Yes, it can be wet, but sweeping views, soothing massages and awesome birds of prey are just some of the delights to distract you at Wales' luxury Red Kite Barn, writes Sankha Guha.
It's lashing down on the Severn Bridge. The clouds which have held back during the drive west can no longer contain their fury and have let the deluge loose. There is water to the left and to the right. There is water above and below. Curtains of frenzied rain are being pulled across the carriageway by an unseen hand; visibility has reduced to 50 metres and the sky is a snarling dragon of malicious intent. Welcome to Wales.
Well, what did I expect? After I endured one of the dampest springs on record, the timing of my trip is counterintuitive to say the least - if not downright perverse.
I have persuaded myself the alliteration of wet and Wales is a lazy cliche and I am having none of it. The rain has to stop at some point. So why not right now? And why not in Wales?
In a rush of blood the gauntlet has been thrown down to the weather gods. And as I cross the mighty bridge they are making it clear they are up for the fight.
There can only be one winner. And against the odds it turns out to be me - or us to be precise, as my partner Hannah is accompanying.
An hour and a half after crossing the border we are in mid-Wales and the sky clears miraculously. The sun is casting a benign evening glow as we turn off the B-road in Powys between Newbridge-on-Wye and Beulah and find ourselves on a narrow country lane.
The freshly washed hedgerows look sharp and perky. Down in the valley a brook glints silver through the trees. Everything else except the sky is green. There must be 10,000 shades of green.
The asphalt surface runs out in due course and we bump along a rough track through a dense conifer forest. The track dips down to a bridge and then a last push up a steep incline to Red Kite Barn - our home for the next couple of days.
It is as isolated as Angela Merkel would feel in Greece. From the barn there is literally no sight of human habitation.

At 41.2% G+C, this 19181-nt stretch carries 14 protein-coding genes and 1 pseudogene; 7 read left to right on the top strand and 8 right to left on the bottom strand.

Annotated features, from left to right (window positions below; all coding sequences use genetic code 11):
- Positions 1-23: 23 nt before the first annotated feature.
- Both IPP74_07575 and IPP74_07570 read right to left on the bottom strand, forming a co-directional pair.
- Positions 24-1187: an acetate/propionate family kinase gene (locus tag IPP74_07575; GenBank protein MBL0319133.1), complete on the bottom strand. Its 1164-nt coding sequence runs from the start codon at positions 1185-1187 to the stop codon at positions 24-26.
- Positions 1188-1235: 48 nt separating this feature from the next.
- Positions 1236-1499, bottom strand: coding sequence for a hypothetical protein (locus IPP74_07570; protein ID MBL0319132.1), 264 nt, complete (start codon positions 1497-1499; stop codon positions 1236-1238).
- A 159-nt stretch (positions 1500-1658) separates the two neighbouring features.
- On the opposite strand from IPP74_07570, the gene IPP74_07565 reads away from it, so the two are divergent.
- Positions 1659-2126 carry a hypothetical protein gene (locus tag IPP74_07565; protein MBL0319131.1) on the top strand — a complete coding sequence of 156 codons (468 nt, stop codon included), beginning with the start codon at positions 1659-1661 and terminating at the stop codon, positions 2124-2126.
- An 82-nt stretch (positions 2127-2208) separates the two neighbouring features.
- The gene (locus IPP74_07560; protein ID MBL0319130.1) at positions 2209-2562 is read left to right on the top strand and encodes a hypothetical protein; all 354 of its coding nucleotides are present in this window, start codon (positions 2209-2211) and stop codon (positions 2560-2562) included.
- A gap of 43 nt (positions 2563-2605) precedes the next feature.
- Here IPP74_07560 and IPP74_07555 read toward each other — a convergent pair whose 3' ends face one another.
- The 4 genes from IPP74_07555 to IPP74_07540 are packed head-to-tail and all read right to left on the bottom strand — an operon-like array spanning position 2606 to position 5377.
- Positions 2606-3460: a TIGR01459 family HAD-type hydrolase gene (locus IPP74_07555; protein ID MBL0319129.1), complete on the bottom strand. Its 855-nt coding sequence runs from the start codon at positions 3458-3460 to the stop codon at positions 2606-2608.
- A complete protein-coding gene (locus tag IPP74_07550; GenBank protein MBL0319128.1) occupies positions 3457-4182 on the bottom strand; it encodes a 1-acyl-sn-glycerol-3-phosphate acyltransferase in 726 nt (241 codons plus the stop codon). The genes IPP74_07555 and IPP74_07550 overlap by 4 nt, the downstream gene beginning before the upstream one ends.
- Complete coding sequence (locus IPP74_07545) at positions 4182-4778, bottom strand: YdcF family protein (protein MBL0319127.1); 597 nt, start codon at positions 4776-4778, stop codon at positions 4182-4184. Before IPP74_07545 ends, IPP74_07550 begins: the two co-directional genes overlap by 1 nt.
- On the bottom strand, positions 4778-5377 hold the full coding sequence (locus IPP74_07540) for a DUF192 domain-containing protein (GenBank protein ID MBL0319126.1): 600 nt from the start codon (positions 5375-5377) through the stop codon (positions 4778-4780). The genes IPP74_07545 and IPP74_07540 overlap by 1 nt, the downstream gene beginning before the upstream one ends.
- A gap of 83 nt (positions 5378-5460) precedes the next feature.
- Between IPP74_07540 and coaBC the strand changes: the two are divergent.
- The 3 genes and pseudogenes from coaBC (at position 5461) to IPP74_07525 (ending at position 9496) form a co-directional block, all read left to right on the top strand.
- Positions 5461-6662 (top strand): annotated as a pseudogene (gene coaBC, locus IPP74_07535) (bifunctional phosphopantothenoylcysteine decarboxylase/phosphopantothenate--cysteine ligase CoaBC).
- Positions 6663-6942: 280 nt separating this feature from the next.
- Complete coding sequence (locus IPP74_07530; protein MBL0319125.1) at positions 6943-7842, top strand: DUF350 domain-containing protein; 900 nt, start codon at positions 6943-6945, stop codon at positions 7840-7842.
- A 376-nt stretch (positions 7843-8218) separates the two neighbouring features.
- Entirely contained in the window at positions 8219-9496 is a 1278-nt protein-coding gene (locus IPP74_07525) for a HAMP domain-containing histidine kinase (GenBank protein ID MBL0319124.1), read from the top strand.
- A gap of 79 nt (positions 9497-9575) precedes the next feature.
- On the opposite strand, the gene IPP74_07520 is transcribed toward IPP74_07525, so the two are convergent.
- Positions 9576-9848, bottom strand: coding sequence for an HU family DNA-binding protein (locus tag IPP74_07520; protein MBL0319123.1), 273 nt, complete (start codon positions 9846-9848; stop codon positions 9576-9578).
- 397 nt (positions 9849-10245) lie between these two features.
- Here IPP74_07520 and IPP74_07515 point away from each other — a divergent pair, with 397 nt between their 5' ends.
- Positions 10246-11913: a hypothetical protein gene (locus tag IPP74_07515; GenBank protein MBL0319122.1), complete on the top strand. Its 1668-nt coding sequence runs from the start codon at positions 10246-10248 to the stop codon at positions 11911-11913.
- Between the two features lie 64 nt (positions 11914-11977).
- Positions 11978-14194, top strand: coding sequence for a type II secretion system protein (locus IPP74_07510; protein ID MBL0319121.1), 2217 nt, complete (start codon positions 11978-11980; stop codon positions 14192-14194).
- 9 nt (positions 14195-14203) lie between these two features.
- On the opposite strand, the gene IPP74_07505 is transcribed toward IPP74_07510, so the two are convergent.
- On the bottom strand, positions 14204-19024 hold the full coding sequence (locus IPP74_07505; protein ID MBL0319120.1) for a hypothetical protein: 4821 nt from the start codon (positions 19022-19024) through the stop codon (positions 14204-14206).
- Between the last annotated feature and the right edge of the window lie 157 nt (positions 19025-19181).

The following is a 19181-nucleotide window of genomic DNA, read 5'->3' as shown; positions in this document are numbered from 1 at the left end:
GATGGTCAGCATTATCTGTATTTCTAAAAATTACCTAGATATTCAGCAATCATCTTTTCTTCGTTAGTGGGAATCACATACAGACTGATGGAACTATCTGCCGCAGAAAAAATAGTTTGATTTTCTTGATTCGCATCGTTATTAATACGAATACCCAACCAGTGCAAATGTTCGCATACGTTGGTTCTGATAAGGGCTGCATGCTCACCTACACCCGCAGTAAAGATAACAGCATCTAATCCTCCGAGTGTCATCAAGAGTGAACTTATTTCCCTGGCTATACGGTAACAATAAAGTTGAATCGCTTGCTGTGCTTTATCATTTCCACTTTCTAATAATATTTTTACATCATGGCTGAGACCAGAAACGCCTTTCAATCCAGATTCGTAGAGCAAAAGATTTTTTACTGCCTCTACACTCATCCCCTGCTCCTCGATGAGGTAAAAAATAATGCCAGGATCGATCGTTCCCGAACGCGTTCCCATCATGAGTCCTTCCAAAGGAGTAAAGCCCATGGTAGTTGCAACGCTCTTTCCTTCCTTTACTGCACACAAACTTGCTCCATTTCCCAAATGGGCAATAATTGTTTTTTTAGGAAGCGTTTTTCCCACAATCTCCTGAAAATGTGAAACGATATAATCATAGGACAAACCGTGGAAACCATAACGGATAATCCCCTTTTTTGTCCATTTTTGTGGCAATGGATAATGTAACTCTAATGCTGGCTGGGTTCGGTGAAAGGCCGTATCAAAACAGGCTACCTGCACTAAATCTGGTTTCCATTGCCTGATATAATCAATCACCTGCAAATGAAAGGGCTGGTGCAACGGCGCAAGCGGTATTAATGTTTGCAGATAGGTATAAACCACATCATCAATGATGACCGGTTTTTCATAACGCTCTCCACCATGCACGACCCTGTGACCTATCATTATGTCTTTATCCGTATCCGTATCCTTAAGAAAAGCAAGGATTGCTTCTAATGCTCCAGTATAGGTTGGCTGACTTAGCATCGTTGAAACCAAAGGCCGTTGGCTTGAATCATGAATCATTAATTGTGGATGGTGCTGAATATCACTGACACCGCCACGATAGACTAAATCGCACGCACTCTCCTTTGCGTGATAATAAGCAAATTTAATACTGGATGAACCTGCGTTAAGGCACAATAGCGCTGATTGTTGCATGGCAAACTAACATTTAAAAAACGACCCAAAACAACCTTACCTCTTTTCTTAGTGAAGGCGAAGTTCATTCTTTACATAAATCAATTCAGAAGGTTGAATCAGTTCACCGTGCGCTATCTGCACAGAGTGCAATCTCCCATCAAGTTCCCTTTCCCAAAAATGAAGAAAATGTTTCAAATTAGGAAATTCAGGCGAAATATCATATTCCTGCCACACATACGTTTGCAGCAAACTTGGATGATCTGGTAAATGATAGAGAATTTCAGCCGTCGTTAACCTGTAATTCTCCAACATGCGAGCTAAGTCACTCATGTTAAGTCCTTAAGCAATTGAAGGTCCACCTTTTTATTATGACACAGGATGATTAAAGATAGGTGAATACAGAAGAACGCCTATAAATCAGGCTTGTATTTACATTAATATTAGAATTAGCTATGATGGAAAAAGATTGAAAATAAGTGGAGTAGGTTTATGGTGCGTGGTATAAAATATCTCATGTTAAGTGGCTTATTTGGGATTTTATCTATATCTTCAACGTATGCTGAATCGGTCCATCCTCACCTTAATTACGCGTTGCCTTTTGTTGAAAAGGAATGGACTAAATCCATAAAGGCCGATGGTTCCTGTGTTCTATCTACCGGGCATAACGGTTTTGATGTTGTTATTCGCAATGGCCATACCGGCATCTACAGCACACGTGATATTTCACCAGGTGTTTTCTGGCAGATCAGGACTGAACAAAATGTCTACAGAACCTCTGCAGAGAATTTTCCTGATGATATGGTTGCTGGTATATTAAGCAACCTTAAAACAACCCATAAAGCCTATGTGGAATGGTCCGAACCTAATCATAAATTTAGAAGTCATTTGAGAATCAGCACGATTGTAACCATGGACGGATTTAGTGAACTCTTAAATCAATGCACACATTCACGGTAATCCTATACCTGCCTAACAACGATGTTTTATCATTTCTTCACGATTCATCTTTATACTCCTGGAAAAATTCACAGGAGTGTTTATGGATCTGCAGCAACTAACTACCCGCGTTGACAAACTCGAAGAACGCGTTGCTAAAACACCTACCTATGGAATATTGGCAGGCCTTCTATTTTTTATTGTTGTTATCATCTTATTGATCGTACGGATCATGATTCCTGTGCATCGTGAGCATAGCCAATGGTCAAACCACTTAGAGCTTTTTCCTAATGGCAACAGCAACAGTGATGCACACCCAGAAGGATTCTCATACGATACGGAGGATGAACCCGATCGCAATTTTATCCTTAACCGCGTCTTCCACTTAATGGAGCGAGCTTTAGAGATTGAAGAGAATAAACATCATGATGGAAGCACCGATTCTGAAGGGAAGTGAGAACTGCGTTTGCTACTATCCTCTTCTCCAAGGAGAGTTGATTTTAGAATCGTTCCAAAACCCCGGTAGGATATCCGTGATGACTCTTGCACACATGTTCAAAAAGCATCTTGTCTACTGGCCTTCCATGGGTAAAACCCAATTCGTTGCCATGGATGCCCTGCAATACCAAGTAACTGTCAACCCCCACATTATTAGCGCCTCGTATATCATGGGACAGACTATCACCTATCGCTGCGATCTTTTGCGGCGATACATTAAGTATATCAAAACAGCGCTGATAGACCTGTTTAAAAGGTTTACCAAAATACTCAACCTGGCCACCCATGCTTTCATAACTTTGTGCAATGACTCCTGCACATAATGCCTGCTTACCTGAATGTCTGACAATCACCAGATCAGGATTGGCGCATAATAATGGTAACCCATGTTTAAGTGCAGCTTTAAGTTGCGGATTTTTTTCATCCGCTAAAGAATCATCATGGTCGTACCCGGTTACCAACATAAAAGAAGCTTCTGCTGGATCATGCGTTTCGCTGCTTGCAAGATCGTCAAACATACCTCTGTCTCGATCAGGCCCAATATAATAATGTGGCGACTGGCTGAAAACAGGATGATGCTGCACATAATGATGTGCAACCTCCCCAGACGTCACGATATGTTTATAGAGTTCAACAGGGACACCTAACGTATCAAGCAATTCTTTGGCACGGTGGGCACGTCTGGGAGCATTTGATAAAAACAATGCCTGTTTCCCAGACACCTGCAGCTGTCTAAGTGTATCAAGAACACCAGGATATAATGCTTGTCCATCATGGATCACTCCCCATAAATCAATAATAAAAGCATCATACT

Later I discover the odd cottage hidden away within the woods and a sizeable farm just over the brow of the hill at the rear. But to all appearances, we are alone - magisterially commanding the sweeping views that stretch for miles around.
Inside, the barn is equally eye-catching. Sheepskin, the company that markets the property, specialises in rural getaways to a standard the average city-slicking hedge-fund manager would no doubt regard as the bare minimum for a weekend of roughing it in the barbaric sticks. So it comes as no surprise that the interior of the barn is design-fabulous and about as un-rustic as a cottage in mid-Wales can be.
The pool table, the wine cooler, the Bauhaus-inspired log burner, the Miele kitchen appliances, the Italian rocking sofa (yes, sofa), the stripped wooden floors and the three-metre-screen home cinema would not be out of place in a bachelor penthouse on the Isle of Dogs.
Light floods into the colossal living room upstairs through substantial glass panels cut into the sides and the gable end - but instead of delivering a Manhattan-style skyline, the panorama serves as an ever present reminder of rural bliss. So far, so good.
But it gets a bit weird downstairs. The bordello-chic Moroccan theme is playful, eclectic, bold - call it what you will - but also provocatively out of character with the surrounds.
The polished plaster floors and walls are warm enough to the touch but cannot help looking cold and are, I suspect, better suited to the riads of Marrakech than the boglands of mid-Wales.
One of the bedrooms is equipped with an "LED shower" that sprinkles multicoloured light as you wash. There is also a useless and rather large LED "fireplace" that simulates multicoloured flames but offers no heat. It is all too disco for my jaded senses.
On our walk the following day, the sun is blazing down again and the hills are alive with the sounds of bleating lambs calling to their mothers, and vice versa.
Our route takes us around the nearest hill called Banc Creigol (382 metres). On the approach we pass through a farmyard where a group of lambs have been penned off from their mums. There is nothing silent about these lambs, yelping in distress to the helpless but equally voluble ewes. Are the lambs being sent off to slaughter? The scene is affecting enough to awaken the inner vegetarian in me for the few minutes it takes to traverse the yard.